Sunday, June 15, 2008

Iraq and Neocolonialism: American Troops Need to Stay

I was disappointed to read the lead editorial in The Hindu titled 'Iraq and neocolonialism' today. The Bush administration's demand may certainly sound outrageous but is that not the reason why the Iraqi government has gone public with its frustration and continues to negotiate? I would have expected The Hindu to support (and perhaps call upon the Indian government to do likewise) the Malliki government's tough posture not to concede unlimited military bases to the US but it has instead gone further and criticized it for talking to the US at all.

On the other track, the dependant regime in Baghdad is negotiating with the U.S. administration the terms of a bilateral pact that any self-respecting government would have rejected out of hand. Washington wants Iraq to agree that it will continue to host a large number of foreign forces for an unspecified period; provide nearly 50 bases for them; grant immunity to soldiers for any illegalities they might commit when deployed; and, hand over complete control of its airspace. Mr.Maliki’s willingness to discuss these terms has stirred a rebellion even within the Shia community that is the mainstay of his government.

The reason for this is simply that despite all the progress that has taken place over the last year since the troop surge began - and it has no doubt been considerable (read this article that appeared this week in The Economist) - Iraq still needs those thousands of American troops to keep the violence down, maintain order and push through the compromises between various groups on everything from power sharing to oil revenues that have stalled for several years now as violence increased. If they leave prematurely as the paper wants them to, the Iraqi army, though much stronger than before, is still in no position to manage the situation if it goes out of hand. The Mahdi army remains armed and popular and other parties such as Al-Badr are equally capable of rearming should the situation so demand. The Sunni demands have not been resolved and their parties continue to remain outside the government. The Kurdish demand for independence (which remains a serious possibility particularly as the status of Kirkuk and the question of sharing the revenues from its oil refineries has still not been resolved) may be raised to a shriller pitch further complicating the fragile situation particularly if the American departure is taken as a sign of its weakness. In short, the situation is far from settled and the Iraqi government is still not sufficiently stable or in control of the situation to warrant an early departure of American troops. Hence the need for further dialogue to make them stay but only long enough for outstanding issues to be resolved. What better alternative does the newspaper have in mind were American troops to be asked to leave right away as it demands? Who does it expect to step in and assume responsibility were things to degenerate once more? The stand taken is utterly irresponsible.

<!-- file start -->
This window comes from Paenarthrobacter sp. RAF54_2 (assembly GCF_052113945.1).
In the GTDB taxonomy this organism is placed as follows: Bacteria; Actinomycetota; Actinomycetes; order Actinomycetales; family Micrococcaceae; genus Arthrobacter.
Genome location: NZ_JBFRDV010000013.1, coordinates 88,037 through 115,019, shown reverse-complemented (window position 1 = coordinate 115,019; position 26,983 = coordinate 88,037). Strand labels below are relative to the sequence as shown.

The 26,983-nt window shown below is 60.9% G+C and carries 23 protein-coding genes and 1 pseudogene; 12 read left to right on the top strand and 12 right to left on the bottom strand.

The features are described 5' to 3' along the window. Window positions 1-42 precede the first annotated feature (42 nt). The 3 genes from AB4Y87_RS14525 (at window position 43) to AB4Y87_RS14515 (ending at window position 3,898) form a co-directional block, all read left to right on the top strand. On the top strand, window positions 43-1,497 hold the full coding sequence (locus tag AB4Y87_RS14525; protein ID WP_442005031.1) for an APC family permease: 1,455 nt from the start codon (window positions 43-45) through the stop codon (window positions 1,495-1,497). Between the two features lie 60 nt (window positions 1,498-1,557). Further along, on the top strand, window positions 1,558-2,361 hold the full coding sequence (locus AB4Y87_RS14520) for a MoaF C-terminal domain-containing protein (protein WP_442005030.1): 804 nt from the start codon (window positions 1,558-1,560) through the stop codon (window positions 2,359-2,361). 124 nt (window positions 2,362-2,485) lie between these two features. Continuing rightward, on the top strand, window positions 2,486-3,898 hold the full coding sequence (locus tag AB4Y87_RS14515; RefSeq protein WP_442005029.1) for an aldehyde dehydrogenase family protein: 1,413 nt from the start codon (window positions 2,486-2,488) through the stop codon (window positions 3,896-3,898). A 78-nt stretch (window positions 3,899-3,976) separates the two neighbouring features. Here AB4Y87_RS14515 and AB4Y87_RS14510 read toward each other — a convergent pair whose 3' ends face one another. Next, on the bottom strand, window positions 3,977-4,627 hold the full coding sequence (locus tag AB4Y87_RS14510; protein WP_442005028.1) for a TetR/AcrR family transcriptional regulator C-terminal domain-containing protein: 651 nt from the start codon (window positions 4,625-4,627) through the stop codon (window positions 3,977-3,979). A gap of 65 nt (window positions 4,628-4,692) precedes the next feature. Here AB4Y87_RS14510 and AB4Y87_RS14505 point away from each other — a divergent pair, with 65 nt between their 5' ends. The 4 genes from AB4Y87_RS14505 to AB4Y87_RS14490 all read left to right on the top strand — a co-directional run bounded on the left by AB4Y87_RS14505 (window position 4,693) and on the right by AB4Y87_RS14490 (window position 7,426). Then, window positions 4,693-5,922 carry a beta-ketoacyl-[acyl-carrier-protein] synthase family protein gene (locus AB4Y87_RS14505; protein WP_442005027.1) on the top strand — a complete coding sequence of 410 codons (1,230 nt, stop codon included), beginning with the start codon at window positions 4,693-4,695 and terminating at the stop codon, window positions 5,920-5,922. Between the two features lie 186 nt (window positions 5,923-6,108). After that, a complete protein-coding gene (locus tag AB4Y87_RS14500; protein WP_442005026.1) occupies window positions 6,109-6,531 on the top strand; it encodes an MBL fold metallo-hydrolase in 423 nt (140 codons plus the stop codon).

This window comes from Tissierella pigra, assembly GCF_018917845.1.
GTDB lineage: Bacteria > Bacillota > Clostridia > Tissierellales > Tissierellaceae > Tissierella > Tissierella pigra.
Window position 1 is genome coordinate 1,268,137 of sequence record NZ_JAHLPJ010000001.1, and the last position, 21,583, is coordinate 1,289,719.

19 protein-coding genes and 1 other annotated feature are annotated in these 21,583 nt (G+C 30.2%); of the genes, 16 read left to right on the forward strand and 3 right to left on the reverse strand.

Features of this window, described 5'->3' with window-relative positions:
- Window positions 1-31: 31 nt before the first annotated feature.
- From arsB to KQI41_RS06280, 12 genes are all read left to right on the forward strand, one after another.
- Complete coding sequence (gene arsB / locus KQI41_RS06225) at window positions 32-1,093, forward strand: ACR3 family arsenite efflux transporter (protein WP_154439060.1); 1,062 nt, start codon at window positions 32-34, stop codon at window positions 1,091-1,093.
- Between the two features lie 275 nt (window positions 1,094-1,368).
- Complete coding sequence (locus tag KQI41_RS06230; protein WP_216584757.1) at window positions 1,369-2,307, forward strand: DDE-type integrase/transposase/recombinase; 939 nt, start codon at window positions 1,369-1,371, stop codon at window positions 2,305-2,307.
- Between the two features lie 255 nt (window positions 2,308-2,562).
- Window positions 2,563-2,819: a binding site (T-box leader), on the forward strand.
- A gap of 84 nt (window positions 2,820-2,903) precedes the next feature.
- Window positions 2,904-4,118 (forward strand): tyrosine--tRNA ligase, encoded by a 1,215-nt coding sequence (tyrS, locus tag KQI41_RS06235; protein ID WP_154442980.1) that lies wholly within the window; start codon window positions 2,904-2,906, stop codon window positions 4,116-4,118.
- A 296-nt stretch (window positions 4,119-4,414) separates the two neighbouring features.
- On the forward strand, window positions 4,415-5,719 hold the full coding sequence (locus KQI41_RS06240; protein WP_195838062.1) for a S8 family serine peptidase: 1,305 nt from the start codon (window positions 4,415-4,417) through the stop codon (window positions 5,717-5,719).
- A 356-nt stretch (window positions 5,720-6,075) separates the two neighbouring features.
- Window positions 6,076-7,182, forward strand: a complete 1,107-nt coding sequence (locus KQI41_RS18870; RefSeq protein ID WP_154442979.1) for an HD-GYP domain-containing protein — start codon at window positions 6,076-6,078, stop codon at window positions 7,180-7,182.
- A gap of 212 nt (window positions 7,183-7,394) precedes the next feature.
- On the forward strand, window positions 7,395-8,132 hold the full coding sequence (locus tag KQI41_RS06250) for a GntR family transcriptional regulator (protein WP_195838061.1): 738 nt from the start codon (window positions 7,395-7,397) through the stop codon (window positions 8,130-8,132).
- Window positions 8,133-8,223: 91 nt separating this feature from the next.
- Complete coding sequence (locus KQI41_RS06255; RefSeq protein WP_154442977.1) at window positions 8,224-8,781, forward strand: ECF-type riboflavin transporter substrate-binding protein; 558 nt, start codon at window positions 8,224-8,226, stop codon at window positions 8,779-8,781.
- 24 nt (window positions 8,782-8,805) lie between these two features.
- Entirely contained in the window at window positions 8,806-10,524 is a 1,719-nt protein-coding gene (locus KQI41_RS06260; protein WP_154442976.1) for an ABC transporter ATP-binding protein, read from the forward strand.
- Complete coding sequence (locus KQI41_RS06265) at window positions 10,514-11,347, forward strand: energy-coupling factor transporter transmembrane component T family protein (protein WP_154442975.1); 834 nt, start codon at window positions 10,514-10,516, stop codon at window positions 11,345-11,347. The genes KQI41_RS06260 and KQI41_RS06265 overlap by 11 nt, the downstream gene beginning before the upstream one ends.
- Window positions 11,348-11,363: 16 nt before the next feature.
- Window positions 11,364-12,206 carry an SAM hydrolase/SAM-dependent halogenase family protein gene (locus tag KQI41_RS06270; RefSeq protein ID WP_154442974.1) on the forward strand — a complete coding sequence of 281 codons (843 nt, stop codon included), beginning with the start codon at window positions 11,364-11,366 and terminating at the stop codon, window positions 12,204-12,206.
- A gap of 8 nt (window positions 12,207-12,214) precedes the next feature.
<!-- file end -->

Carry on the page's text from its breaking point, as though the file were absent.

Dirt Digger said...

Of course once the imperialistic forces leave, all the factions would sit around the fire smoke peace pipes and sing Kumbaya... inside the mad mind of LiC!!
Chindu would advocate some sort of regional council comprising of Saudi, Iran, Egypt, Turkey and perhaps Syria to come together and work with Iraw to resolve the issues.
But frankly beyond their security issues the other countries have no reason to see this issue solved in the near future.
Saudi and Iran sponsor the two sides in Iraq covertly and hence they are ruled out. The other parties do not have the necessary presence politically or militarily to step in and stop the bloodshed.
I remember a statement from a US General who was on the ground in Iraq. He mentioned that the first goal of the troops was preventing large scale genocide, all other issues could be handled in a year or two. I'm sure LiC would be able to talk to his commie compadres to send over a million of the Red Army down into Baghdad for peace operations. Surely they'll heed his plea, stop working on the earthquake recovery and head to Iraq immediately.

Pilid said...


You are right that all the other countries in the region have their own Iraqi favorites and may not be willing to look at the bigger picture - this point was made by James Baker III sometime ago when he chaired the bipartisan commission on Iraq.

The fact is that whatever the problem one may have had about the original invasion of Iraq, there is really little alternative to the current policy in Iraq. The Hindu seems less concerned about the practical imperatives of stabilizing the country and more worried about the continuing American presence in the region.